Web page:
The grid is not prepared for the 21st century

Climate disaster is upon us. We are not ready.

Electricity is essential to survival and prosperity in a contemporary world, but the electric grid — the vehicle through which most electricity is delivered — is a clear casualty of climate change. A series of climate disasters has disrupted the electric grid over the last decade, highlighting the vulnerability and brittleness of the system.

High winds cause significant damage to utility infrastructure. The list is long of coastal storms that have led to massive power outages. In 2012, Superstorm Sandy left 8 million people without power, some for weeks. In 2017, Puerto Rico experienced the largest blackout in US history when its entire grid collapsed during Hurricane Maria. Some were without power for a year. During the last decade, we have also seen forced public safety power shutoffs in California and other western states, with utilities preemptively turning off electricity to prevent electrical wires from sparking wildfires. This disruptive practice could continue for as long as a decade, according to a California utility executive . In the Midwest, an August 2020 derecho spawned winds of 140 mph (equivalent to a Category 4 hurricane), creating the most expensive thunderstorm in US history, with an estimated $11.5 billion in damages. The storm knocked out power to nearly 2 million people. Most recently, on Aug. 29, 2021, New Orleans lost all eight of its transmission lines when it was struck by Ida, a Category 4 hurricane. More than 1 million people lost their power.

Windstorms aren’t the only threat to our electric grid. Extreme heat and cold also interrupt the flow of electricity. Extreme heat throughout the West led to rolling blackouts in California in the summer of 2020, and extreme cold crippled Texas’ electrical system in February 2021. In this last example, the situation was so dire that the entire Texas electric grid was moments from collapse — an event that would have knocked out power to most of the state for weeks, if not months, according to the Electric Reliability Council of Texas (ERCOT), the grid operator.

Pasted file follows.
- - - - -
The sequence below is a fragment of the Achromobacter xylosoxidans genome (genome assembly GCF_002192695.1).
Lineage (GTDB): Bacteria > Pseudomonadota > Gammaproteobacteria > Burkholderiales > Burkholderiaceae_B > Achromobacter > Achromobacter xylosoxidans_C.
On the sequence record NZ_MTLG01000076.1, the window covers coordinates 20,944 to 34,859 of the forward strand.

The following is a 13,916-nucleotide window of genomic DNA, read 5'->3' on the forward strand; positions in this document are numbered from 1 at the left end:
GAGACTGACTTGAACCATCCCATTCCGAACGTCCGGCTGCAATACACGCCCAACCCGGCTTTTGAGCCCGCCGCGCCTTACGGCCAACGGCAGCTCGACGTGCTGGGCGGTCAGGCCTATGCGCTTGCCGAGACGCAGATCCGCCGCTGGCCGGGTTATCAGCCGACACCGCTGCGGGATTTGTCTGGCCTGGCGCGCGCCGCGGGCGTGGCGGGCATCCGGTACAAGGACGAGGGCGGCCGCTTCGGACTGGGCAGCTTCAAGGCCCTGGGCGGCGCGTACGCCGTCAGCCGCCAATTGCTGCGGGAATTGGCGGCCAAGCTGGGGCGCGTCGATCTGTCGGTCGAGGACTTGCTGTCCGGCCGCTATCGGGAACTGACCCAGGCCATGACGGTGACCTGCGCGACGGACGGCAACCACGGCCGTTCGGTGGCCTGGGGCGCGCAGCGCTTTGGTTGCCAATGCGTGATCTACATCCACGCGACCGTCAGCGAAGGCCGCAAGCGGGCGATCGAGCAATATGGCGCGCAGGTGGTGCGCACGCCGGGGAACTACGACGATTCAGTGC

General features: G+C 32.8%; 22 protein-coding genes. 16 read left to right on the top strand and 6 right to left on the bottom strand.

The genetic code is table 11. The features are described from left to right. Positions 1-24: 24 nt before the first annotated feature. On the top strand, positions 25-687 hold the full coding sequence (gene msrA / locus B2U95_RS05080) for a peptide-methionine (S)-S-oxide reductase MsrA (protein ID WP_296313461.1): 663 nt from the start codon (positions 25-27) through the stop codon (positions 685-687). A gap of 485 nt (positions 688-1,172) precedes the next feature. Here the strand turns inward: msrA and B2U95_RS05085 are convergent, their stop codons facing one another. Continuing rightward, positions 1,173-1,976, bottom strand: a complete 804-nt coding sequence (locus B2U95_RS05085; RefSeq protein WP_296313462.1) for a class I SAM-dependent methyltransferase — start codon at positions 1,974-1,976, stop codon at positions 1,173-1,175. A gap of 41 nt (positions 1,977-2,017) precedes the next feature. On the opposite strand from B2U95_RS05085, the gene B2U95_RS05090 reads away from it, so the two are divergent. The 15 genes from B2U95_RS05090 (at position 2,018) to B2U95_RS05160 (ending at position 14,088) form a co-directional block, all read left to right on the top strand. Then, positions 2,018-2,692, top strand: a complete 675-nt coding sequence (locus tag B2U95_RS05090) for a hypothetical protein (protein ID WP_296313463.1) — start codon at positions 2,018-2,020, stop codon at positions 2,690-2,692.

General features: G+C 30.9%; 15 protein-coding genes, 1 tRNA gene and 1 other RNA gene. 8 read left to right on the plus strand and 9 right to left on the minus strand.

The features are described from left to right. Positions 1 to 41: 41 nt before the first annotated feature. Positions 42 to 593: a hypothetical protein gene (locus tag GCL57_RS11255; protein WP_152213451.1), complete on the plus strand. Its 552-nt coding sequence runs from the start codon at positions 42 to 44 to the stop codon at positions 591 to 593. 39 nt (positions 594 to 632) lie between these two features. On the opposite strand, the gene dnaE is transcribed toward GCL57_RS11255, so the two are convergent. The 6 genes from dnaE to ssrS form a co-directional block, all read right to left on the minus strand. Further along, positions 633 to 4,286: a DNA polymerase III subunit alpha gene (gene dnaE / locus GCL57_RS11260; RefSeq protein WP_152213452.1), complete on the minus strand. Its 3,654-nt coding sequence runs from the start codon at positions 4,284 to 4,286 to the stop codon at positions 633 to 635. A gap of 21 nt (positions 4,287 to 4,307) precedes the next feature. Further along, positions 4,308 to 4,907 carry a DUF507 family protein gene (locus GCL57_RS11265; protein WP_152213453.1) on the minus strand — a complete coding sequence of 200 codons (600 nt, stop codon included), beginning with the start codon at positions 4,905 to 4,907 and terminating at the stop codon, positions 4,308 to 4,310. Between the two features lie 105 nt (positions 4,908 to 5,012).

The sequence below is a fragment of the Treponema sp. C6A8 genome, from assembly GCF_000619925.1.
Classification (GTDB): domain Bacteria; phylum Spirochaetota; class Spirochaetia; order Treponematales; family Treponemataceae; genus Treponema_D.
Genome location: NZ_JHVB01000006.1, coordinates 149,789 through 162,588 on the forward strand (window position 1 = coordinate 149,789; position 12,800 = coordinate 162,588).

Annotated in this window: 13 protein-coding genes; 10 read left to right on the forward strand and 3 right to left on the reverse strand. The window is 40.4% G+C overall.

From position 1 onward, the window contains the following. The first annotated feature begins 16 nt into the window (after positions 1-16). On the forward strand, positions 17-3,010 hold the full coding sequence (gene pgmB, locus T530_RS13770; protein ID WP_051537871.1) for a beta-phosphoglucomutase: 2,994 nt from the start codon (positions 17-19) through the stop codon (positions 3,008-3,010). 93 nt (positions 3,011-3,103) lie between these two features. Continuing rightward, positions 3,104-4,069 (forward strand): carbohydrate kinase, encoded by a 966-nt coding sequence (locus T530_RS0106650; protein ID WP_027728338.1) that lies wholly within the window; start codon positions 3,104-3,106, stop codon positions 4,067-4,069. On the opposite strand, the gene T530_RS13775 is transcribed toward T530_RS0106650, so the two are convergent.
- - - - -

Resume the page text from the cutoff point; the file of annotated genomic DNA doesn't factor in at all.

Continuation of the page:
These are just a few examples of the storms and natural disasters that have caused expensive and sometimes deadly power outages in the US over the last decade. The US experienced 1.33 billion outage hours in 2020, up 73% from roughly 770 million in 2019, according to PowerOutage.US, an aggregator of utility blackout data. Grid outages vary from year to year, depending on the weather, but it is reasonable to assume they will continue to trend upward in the future, given that climate disasters are expected to intensify. Presently, grid quality in the US is ranked a lowly 23rd, below countries in Asia, Europe, the Middle East and South America. Outages are more than an inconvenience. Injury and death can result when heating systems, air conditioning, and medical equipment do not function properly. More than 200 people died, most from hypothermia, during the 2021 Winter Storm Uri power outages in Texas. In 2017, 12 elderly people died in Hollywood, Florida, when a nursing home’s air conditioning failed following a power outage caused by Hurricane Irma. Power disruptions also lead to economic hardship, causing lost business sales, product spoilage, missed sales opportunities, manufacturing and shipping delays, and loss of work hours for employees. A 2021 survey by S&C Electric and Frost & Sullivan found that 80% of commercial and industrial companies with average revenues of $75 million per year experience outages every month, resulting in an annual loss of $1.2 million per company. And these outages do not need to be lengthy to be expensive. More than half of companies surveyed said it was very important that power be restored within one minute.

 

Think-Microgrid-Climate-Vision-Report